I decided to go with the Kenmore for three reasons.  One, I'm making a calculated guess that the energy savings I experience from having the freezer outside in the garage during winter months will more than offset the greater energy efficiency of the Igloo operating at indoor room temperatures.  Second, many Sears stores stock or can receive this unit for you with no shipping cost.  And third, I like the fact that Kenmore says this freezer can handle operating in even the coldest temperatures rather than being concerned whenever my garage temperatures approach 0° or 32°.

As mentioned earlier, if we were going to be using this freezer inside during the winter months, I would have likely gone with the Igloo model due to it's amazing energy efficiency and economical cost.  If I needed a larger model, the stakes are higher (more power usage) and there may not be the Igloo options, so then I would start leaning toward the DC models.  Also, if my budget allowed and I wanted to invest in a quality appliance that will last for many years of good service, then I might also lean toward one of the quality DC models (Sun Danzer or Sun Frost).


I suggest that for most folks, a conventional chest freezer is the best balance of cost and efficiency (as opposed to an expensive DC model or an upright freezer).  Don't focus on the specific models I mentioned as manufacturers are constantly changing their models, but use the same method for finding the best model for you.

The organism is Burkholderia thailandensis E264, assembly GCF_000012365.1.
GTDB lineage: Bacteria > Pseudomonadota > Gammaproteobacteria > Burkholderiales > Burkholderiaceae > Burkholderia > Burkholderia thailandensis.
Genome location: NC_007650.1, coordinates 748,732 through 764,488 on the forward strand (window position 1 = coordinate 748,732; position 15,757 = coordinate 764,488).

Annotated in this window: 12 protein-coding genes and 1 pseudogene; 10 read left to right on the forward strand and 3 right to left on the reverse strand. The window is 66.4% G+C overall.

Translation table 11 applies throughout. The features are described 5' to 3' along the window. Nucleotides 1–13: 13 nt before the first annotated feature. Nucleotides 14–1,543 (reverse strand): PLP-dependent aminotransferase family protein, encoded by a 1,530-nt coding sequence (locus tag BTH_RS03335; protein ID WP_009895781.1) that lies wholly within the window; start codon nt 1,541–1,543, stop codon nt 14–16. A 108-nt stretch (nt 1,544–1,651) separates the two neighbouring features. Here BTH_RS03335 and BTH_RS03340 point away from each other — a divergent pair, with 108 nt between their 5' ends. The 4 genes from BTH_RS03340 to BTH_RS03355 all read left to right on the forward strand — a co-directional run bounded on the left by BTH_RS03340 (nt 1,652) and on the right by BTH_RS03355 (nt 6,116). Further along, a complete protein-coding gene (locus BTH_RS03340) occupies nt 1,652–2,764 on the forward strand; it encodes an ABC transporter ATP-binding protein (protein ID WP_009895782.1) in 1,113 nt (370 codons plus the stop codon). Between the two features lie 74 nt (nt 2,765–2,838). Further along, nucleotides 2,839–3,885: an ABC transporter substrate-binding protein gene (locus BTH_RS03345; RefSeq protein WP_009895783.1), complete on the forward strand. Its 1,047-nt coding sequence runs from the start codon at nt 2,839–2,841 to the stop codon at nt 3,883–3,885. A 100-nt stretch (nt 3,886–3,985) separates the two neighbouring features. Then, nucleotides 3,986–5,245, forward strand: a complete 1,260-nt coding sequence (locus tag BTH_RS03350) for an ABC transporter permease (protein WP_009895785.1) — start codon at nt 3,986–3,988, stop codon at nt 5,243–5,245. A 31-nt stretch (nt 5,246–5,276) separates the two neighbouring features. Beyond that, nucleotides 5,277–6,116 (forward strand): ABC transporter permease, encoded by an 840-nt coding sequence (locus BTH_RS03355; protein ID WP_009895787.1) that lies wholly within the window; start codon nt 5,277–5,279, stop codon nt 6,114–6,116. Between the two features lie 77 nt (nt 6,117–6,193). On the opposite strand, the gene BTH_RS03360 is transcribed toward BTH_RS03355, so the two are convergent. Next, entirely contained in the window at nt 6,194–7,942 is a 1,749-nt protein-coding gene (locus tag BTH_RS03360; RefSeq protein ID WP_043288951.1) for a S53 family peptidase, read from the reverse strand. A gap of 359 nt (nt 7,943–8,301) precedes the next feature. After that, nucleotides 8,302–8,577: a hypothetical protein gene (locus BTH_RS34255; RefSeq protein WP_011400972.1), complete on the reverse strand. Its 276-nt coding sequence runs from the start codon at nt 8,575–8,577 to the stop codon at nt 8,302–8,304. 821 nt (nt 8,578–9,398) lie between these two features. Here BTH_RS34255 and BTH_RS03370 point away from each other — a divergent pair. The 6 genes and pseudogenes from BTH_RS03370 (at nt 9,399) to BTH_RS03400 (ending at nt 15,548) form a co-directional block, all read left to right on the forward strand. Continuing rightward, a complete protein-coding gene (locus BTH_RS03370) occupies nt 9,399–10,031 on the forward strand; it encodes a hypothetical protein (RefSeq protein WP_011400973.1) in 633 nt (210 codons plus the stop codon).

After having used our freezer for a year, my only regret is that we didn't get one that is a little larger and that we didn't get it sooner!  It has placed very little additional burden on our power system, and it's SO nice to have the convenience of a freezer.  And in the winter months (when solar power is at a premium in our area), the freezer uses very little power.

So all in all, we are very happy with our purchase!

↓↓Any Questions or Comment About This Post?↓↓


  1. Sandra Forrester

    We have had quite an experience with refrigeration since being off-grid for the past 3.5 years. We first got a small 5.1 cu ft Kenmore chest freezer, thinking similarly to you about size requirements and power consumption. However, we made the mistake of not getting an energy star model, so although it only used 220 kw/year, it actually used a lot of energy.

    We then bought a DC freezer - a 14 cu ft EcoSolarCool (S1200) that was fantastic...until it went wrong and wouldn't go past refrigeration mode. That was when we learned that trying to get a DC freezer fixed is a challenge that we have yet to find a solution for. If we used the company warranty, we would have to ship it half way across the USA at our own expense to get it repaired.